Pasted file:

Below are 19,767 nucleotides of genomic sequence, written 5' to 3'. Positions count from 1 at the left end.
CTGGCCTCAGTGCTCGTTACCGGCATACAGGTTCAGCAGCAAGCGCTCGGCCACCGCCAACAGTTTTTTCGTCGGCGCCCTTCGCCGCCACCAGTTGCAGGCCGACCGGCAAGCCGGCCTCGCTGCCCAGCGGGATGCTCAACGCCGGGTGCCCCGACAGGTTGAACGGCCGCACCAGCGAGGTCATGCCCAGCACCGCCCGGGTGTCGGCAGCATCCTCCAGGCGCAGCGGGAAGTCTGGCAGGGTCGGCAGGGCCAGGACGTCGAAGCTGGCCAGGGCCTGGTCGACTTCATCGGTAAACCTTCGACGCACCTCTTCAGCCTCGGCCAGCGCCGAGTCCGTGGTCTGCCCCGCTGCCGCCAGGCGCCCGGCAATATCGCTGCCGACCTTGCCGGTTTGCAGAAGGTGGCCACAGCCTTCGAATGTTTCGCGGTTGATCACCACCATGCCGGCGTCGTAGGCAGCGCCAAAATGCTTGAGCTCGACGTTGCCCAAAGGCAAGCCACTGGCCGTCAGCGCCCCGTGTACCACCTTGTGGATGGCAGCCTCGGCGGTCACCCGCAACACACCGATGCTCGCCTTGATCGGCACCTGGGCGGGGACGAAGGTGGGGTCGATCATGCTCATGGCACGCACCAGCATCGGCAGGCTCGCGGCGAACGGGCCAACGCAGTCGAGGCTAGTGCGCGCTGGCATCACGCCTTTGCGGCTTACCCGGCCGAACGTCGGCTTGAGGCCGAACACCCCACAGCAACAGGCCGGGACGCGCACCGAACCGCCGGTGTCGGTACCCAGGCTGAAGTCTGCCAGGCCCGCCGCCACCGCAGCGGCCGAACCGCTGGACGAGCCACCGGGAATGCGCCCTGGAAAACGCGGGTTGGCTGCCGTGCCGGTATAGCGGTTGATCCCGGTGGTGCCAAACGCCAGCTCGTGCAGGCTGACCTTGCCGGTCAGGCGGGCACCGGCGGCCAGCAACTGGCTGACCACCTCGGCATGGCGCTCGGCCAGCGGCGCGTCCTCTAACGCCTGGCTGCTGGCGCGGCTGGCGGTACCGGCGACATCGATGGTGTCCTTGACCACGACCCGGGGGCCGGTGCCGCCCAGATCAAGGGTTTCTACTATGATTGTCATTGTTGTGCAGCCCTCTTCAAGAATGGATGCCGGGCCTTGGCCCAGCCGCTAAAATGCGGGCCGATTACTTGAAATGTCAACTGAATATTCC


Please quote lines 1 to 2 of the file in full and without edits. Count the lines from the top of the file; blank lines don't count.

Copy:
Below are 19,767 nucleotides of genomic sequence, written 5' to 3'. Positions count from 1 at the left end.
CTGGCCTCAGTGCTCGTTACCGGCATACAGGTTCAGCAGCAAGCGCTCGGCCACCGCCAACAGTTTTTTCGTCGGCGCCCTTCGCCGCCACCAGTTGCAGGCCGACCGGCAAGCCGGCCTCGCTGCCCAGCGGGATGCTCAACGCCGGGTGCCCCGACAGGTTGAACGGCCGCACCAGCGAGGTCATGCCCAGCACCGCCCGGGTGTCGGCAGCATCCTCCAGGCGCAGCGGGAAGTCTGGCAGGGTCGGCAGGGCCAGGACGTCGAAGCTGGCCAGGGCCTGGTCGACTTCATCGGTAAACCTTCGACGCACCTCTTCAGCCTCGGCCAGCGCCGAGTCCGTGGTCTGCCCCGCTGCCGCCAGGCGCCCGGCAATATCGCTGCCGACCTTGCCGGTTTGCAGAAGGTGGCCACAGCCTTCGAATGTTTCGCGGTTGATCACCACCATGCCGGCGTCGTAGGCAGCGCCAAAATGCTTGAGCTCGACGTTGCCCAAAGGCAAGCCACTGGCCGTCAGCGCCCCGTGTACCACCTTGTGGATGGCAGCCTCGGCGGTCACCCGCAACACACCGATGCTCGCCTTGATCGGCACCTGGGCGGGGACGAAGGTGGGGTCGATCATGCTCATGGCACGCACCAGCATCGGCAGGCTCGCGGCGAACGGGCCAACGCAGTCGAGGCTAGTGCGCGCTGGCATCACGCCTTTGCGGCTTACCCGGCCGAACGTCGGCTTGAGGCCGAACACCCCACAGCAACAGGCCGGGACGCGCACCGAACCGCCGGTGTCGGTACCCAGGCTGAAGTCTGCCAGGCCCGCCGCCACCGCAGCGGCCGAACCGCTGGACGAGCCACCGGGAATGCGCCCTGGAAAACGCGGGTTGGCTGCCGTGCCGGTATAGCGGTTGATCCCGGTGGTGCCAAACGCCAGCTCGTGCAGGCTGACCTTGCCGGTCAGGCGGGCACCGGCGGCCAGCAACTGGCTGACCACCTCGGCATGGCGCTCGGCCAGCGGCGCGTCCTCTAACGCCTGGCTGCTGGCGCGGCTGGCGGTACCGGCGACATCGATGGTGTCCTTGACCACGACCCGGGGGCCGGTGCCGCCCAGATCAAGGGTTTCTACTATGATTGTCATTGTTGTGCAGCCCTCTTCAAGAATGGATGCCGGGCCTTGGCCCAGCCGCTAAAATGCGGGCCGATTACTTGAAATGTCAACTGAATATTCC